Great question. I know of several MDs/DOs who support psychologist RxP. Several have testified in support of it in NM, LA, HI, and TN. There is simply a need for it and primary care and psychiatry is not meeting it. I do not know of any formal survey that has been conducted to assess the proportion of physicians who support this effort. My guess would be that a majority would not support it because it threatens medicine's financial and political dominance.
California psychiatrists are getting concerned about psychologist RxP: http://www.calpsych.org/publications/newsletter/capinsigtspring06.pdf
If psychologists in CA get RxP, other states will likely move legislation a lot quicker.
Fear and Loathing in California:
It is really pathetic all the time, energy and press that is given to and showing, how scared psychiatrists are about this. ...for them.
Fear mongering. Probably the best approach to get psychiatry to do something about psychologist RxP. Psychiatrists are too lazy to give a sh*t. When you're making $200K/year and working 40 hrs/week, who really cares about the few handfuls of psychologists pursuing RxP?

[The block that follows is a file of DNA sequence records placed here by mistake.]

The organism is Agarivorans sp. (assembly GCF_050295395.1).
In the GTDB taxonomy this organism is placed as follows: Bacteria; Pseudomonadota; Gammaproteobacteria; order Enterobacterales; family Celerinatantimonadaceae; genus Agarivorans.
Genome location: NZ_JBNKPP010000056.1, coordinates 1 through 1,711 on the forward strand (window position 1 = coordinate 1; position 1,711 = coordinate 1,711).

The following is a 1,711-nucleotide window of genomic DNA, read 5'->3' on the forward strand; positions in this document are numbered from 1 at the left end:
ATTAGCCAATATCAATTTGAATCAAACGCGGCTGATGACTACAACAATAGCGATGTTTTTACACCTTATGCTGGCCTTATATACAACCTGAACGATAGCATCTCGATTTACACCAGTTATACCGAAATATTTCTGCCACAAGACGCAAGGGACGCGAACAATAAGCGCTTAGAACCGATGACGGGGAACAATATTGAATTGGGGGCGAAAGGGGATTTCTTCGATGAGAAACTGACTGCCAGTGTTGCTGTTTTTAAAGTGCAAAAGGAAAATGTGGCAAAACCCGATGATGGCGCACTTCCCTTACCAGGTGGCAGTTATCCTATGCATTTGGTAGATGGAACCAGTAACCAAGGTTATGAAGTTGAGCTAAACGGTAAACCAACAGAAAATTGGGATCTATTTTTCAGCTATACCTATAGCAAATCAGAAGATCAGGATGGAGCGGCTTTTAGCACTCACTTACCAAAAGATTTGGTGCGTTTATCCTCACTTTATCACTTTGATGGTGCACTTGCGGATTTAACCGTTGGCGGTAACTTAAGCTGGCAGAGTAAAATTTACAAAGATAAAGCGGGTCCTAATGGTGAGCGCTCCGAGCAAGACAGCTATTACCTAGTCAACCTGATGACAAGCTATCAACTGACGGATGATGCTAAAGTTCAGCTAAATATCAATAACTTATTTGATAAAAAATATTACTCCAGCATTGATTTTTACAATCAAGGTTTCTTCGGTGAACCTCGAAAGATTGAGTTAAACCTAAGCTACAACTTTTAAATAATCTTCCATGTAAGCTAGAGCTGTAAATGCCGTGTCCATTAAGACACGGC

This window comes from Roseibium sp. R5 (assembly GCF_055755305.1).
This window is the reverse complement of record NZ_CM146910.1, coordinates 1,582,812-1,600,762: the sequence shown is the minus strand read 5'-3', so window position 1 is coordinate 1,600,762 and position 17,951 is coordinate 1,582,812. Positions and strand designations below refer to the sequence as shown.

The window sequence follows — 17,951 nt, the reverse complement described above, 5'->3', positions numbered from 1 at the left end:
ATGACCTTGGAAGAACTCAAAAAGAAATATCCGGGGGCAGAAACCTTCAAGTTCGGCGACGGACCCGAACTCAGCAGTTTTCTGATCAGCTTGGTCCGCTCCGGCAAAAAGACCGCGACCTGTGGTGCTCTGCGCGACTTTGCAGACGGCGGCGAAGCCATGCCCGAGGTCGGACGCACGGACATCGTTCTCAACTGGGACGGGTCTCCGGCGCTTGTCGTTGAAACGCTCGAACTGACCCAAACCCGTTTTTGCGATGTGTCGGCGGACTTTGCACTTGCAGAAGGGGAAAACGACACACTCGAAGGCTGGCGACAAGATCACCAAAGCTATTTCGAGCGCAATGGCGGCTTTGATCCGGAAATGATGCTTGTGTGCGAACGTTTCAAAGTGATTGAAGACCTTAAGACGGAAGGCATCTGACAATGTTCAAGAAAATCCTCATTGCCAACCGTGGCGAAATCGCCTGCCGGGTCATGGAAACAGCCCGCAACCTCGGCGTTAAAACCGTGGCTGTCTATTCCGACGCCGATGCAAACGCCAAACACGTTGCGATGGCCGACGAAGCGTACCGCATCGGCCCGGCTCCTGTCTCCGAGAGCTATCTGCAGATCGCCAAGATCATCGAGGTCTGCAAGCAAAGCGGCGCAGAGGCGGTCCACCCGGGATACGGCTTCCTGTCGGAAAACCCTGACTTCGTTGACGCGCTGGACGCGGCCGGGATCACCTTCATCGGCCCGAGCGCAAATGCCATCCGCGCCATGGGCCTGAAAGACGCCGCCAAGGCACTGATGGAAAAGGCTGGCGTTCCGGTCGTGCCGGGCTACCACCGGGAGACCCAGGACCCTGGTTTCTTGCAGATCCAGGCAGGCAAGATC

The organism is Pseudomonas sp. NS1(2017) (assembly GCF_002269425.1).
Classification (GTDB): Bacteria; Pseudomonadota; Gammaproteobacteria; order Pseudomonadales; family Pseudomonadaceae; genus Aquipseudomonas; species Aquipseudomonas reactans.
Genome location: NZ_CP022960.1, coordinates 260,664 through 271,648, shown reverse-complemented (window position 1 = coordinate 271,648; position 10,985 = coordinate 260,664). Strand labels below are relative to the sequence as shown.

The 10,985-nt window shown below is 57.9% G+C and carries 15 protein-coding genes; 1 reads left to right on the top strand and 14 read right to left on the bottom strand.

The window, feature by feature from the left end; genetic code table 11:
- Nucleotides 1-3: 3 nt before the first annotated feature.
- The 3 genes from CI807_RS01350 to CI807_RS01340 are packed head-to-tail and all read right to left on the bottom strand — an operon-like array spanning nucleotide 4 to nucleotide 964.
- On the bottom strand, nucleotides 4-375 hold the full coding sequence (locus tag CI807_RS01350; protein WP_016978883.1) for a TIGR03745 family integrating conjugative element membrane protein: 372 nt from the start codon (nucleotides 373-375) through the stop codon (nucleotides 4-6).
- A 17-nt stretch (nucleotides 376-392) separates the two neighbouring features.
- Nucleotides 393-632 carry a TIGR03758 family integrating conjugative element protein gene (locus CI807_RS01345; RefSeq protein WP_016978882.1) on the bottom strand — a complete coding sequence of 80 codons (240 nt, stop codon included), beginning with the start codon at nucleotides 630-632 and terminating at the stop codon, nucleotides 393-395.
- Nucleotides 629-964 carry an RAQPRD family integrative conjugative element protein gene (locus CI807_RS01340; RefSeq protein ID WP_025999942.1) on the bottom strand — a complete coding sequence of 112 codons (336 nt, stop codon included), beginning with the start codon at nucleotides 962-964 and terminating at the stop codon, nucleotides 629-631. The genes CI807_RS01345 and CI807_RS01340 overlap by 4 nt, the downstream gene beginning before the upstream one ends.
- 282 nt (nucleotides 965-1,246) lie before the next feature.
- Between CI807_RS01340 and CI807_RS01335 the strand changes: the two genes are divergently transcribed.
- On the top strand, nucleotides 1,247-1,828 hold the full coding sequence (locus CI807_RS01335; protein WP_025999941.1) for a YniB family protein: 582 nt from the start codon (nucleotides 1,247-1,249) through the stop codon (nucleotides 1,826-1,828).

By the way, what's the latest on the legal case involving RxP in CA?
It has passed some big hurdles, and is going strong. They are basing the case on the Americans with Disabilities Act.
Actually, psychiatrists make much less than $200,000 a year. Plus they have to be on call and take tougher cases than a psychologist will ever encounter.
Ok, $180K per year. There are many psychiatrists who only see outpatient "worried well" cases 40 hours per week, no call, so please do not think that they are all in the trenches with the floridly psychotic.
If you need evidence: http://www.healthecareers.com/candidate/search/index.asp?aff=APA&SPLD=APA&celgn=&email=
Does anybody know if psychologist with rxp training can actively prescribe in Indian reservations? I did a search online and found conflicting info...
I don't know where you're getting your information from. According to WashU's Residency Web, psychiatrists average $145,700. This number is in line with the AAMC's Careers in Medicine website that lists the middle 50% as earning between $139,000 and $190,000.* The link you gave only lists salaries for a few locations. I'm guessing that the ads that aren't listing salaries are paying less.
Yes, there are some psychiatrists that only work 40 hours a week and see easy patients. Landing such a job is pretty rare. Most people who go into the field understand that they'll have to take call and work with some psychotic patients.
* I can't post a link to Careers in Medicine because a login is required.
I think the WashU numbers are low. I'm quoting data from the U.S. Dept. of Labor. http://www.bls.gov/oco/ocos074.htm#earnings